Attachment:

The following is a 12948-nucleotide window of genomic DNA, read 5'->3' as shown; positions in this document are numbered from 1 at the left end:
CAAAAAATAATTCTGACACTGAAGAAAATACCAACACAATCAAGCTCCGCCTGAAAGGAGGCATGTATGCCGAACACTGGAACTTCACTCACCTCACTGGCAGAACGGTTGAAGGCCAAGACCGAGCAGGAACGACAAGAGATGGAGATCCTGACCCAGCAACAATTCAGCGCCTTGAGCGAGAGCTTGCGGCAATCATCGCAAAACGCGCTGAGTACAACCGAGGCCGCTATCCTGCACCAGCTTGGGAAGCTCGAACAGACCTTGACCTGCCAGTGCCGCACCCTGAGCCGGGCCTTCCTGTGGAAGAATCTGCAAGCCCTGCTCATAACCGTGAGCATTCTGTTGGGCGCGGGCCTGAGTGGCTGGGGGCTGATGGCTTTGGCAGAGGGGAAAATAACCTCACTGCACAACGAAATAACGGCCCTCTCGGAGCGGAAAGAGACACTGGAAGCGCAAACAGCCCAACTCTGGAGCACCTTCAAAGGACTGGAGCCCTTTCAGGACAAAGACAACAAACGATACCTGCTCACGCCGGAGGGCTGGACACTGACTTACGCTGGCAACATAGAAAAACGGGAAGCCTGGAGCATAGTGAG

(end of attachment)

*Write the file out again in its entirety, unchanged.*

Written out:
The following is a 12948-nucleotide window of genomic DNA, read 5'->3' as shown; positions in this document are numbered from 1 at the left end:
CAAAAAATAATTCTGACACTGAAGAAAATACCAACACAATCAAGCTCCGCCTGAAAGGAGGCATGTATGCCGAACACTGGAACTTCACTCACCTCACTGGCAGAACGGTTGAAGGCCAAGACCGAGCAGGAACGACAAGAGATGGAGATCCTGACCCAGCAACAATTCAGCGCCTTGAGCGAGAGCTTGCGGCAATCATCGCAAAACGCGCTGAGTACAACCGAGGCCGCTATCCTGCACCAGCTTGGGAAGCTCGAACAGACCTTGACCTGCCAGTGCCGCACCCTGAGCCGGGCCTTCCTGTGGAAGAATCTGCAAGCCCTGCTCATAACCGTGAGCATTCTGTTGGGCGCGGGCCTGAGTGGCTGGGGGCTGATGGCTTTGGCAGAGGGGAAAATAACCTCACTGCACAACGAAATAACGGCCCTCTCGGAGCGGAAAGAGACACTGGAAGCGCAAACAGCCCAACTCTGGAGCACCTTCAAAGGACTGGAGCCCTTTCAGGACAAAGACAACAAACGATACCTGCTCACGCCGGAGGGCTGGACACTGACTTACGCTGGCAACATAGAAAAACGGGAAGCCTGGAGCATAGTGAG